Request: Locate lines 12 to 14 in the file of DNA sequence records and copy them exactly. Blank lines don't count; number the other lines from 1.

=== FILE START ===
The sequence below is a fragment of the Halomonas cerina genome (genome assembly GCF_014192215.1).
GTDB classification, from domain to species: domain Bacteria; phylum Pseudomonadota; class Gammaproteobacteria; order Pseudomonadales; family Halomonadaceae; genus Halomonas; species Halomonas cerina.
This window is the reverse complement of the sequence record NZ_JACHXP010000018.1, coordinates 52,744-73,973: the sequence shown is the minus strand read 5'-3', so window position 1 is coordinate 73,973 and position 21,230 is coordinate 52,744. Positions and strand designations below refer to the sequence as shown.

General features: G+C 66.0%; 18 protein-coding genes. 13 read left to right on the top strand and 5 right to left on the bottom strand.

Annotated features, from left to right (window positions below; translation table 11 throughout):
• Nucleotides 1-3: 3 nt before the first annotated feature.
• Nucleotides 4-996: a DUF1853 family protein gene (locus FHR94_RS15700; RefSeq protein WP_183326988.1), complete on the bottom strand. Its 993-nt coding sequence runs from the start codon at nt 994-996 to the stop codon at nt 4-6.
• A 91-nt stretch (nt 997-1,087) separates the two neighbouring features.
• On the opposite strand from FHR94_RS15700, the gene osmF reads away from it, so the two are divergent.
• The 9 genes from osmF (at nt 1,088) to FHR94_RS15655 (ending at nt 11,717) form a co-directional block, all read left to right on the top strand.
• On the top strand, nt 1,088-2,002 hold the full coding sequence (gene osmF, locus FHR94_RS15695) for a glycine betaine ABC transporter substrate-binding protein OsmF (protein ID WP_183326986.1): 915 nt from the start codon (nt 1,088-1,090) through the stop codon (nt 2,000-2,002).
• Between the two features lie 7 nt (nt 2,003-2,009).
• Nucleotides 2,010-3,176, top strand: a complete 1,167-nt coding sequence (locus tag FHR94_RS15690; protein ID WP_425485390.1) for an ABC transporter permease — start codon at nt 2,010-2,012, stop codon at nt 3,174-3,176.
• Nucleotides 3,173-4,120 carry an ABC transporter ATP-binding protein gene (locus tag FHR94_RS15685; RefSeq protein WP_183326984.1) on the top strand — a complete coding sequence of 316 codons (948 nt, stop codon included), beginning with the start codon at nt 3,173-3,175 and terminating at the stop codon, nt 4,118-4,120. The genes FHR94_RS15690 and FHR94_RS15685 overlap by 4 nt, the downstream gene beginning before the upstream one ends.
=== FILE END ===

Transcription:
• Between the two features lie 7 nt (nt 2,003-2,009).
• Nucleotides 2,010-3,176, top strand: a complete 1,167-nt coding sequence (locus tag FHR94_RS15690; protein ID WP_425485390.1) for an ABC transporter permease — start codon at nt 2,010-2,012, stop codon at nt 3,174-3,176.
• Nucleotides 3,173-4,120 carry an ABC transporter ATP-binding protein gene (locus tag FHR94_RS15685; RefSeq protein WP_183326984.1) on the top strand — a complete coding sequence of 316 codons (948 nt, stop codon included), beginning with the start codon at nt 3,173-3,175 and terminating at the stop codon, nt 4,118-4,120. The genes FHR94_RS15690 and FHR94_RS15685 overlap by 4 nt, the downstream gene beginning before the upstream one ends.